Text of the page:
Thursday, May 26, 2011

The Trouble with Neighbors

I have a friend who is going through a rough time with a neighbor who objects to my friend’s backyard pets, including chickens and pygmy goats. In short, my friend lives in a lovely community that supports urban homesteading. Most of her neighbors love visiting the goats, appreciate gifts of fresh eggs and even talked her into keeping roosters because they enjoyed the crowing.

However, one neighbor, whose yard adjoins my friend’s yard, was not happy. Instead of talking directly with my friend, the neighbor went to the city with complaints. My friend immediately gave up the roosters but the city determined that all of the other pets and the pets’ accommodations (chicken coop) meet the city’s code.

My summary doesn’t begin to touch on the drama my friend has faced in her little community. But the other details are irrelevant to this blog post.

The bottom line is that my friend isn’t doing anything wrong. This community — which is located close to a major city — has laws that welcome urban homesteading. However, my friend is upset by the situation with the neighbor as well as by comments she has read on articles about the issue.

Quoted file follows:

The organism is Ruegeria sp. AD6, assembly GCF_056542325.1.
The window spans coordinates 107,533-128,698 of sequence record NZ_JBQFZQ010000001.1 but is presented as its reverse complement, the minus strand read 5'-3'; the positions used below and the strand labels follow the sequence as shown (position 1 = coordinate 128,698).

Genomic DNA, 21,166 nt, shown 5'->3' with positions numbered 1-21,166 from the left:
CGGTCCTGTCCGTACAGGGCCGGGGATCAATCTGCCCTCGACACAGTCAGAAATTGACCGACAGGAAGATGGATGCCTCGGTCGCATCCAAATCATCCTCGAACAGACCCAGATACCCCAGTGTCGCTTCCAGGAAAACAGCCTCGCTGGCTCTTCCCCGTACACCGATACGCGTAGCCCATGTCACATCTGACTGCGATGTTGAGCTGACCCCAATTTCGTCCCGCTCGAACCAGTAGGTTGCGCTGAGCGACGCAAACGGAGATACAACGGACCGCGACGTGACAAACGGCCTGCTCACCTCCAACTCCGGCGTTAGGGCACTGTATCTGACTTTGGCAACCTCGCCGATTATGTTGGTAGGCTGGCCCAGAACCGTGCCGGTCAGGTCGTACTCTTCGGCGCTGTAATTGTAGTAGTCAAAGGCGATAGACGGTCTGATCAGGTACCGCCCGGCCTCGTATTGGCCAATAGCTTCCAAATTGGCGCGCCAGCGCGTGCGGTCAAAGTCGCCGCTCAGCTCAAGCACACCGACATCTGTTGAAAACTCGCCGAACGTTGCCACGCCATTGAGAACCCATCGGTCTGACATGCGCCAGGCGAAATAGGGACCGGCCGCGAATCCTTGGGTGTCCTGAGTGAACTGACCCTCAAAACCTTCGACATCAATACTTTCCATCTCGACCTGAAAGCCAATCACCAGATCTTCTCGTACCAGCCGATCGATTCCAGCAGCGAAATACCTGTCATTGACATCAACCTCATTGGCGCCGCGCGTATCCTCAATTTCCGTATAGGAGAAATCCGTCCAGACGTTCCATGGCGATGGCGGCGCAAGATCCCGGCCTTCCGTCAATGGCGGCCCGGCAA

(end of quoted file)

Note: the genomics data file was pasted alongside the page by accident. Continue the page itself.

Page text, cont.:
But my friend loves her animals and she has had other people point out that what she’s doing is important. One person called her “an important pioneer in urban agriculture.”

What do you guys think of the role of people who help to change the norms?

In the meantime, how do we walk the fine line? How do we be good neighbors and yet live the lives we long for? What do we do when our sustainable lives crash into our neighbors' modern suburban or urban lifestyles?

And do we ask permission — ask neighbors what they think about chickens before we bring them home — or ask forgiveness with a few fresh eggs as appeasement gifts?

10 comments:

Bridget said...

You can't please all of the people all of the time. If everyone else is happy and the law is on her side then at least the animals are safe. Some people have bitterness embedded in them. If you keep trying with them and all fails, be civil and nice, but keep your distance. Your friend has do do what she loves.

Terra@TheSimplePoppy said...

I totally agree with Bridget. There will always be someone who hates something/everything and nothing you do short of complete compliance will grudgingly suit them. People like your friend are super important; they're they ones showing people how it can be done and getting people interested. It's awesome. As for asking permission, absolutely not. If you are within the law, you don't need to ask the neighbors, though I think it would be a great idea to provide them with eggs or a bit of whatever you do.

Jessica said...

http://jimblejamble.blogspot.com/2011/03/chick-chick-chickens.html This is what I have to say about that.

Daisy said...

It's tough to be a trailblazer. I hope she can hold on tightly to her beliefs. If the neighbor really hates it, they'll move.

Dea-chan said...

She shouldn't give up due to one nasty person. There will ALWAYS be that person. Perhaps they'll move! :-D

I'd also confirm that her other neighbors are on board, so that if Mr. Nasty tries to complain, no one even bothers to listen.

Green Bean said...